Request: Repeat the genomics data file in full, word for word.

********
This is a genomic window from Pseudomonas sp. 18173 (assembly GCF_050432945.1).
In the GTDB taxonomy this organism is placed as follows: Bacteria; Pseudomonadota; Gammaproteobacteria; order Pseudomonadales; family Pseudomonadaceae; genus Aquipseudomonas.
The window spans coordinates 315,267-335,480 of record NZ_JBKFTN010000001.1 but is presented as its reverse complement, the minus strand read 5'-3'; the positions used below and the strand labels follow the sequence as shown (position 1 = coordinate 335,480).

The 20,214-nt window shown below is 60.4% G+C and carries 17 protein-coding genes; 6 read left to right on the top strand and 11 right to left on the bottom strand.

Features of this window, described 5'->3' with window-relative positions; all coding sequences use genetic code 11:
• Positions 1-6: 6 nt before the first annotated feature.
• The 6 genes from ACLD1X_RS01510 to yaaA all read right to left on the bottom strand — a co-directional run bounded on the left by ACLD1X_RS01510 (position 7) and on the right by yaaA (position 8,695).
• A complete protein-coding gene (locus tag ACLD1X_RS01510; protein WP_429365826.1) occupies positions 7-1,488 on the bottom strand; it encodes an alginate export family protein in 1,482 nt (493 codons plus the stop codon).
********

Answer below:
This is a genomic window from Pseudomonas sp. 18173 (assembly GCF_050432945.1).
In the GTDB taxonomy this organism is placed as follows: Bacteria; Pseudomonadota; Gammaproteobacteria; order Pseudomonadales; family Pseudomonadaceae; genus Aquipseudomonas.
The window spans coordinates 315,267-335,480 of record NZ_JBKFTN010000001.1 but is presented as its reverse complement, the minus strand read 5'-3'; the positions used below and the strand labels follow the sequence as shown (position 1 = coordinate 335,480).

The 20,214-nt window shown below is 60.4% G+C and carries 17 protein-coding genes; 6 read left to right on the top strand and 11 right to left on the bottom strand.

Features of this window, described 5'->3' with window-relative positions; all coding sequences use genetic code 11:
• Positions 1-6: 6 nt before the first annotated feature.
• The 6 genes from ACLD1X_RS01510 to yaaA all read right to left on the bottom strand — a co-directional run bounded on the left by ACLD1X_RS01510 (position 7) and on the right by yaaA (position 8,695).
• A complete protein-coding gene (locus tag ACLD1X_RS01510; protein WP_429365826.1) occupies positions 7-1,488 on the bottom strand; it encodes an alginate export family protein in 1,482 nt (493 codons plus the stop codon).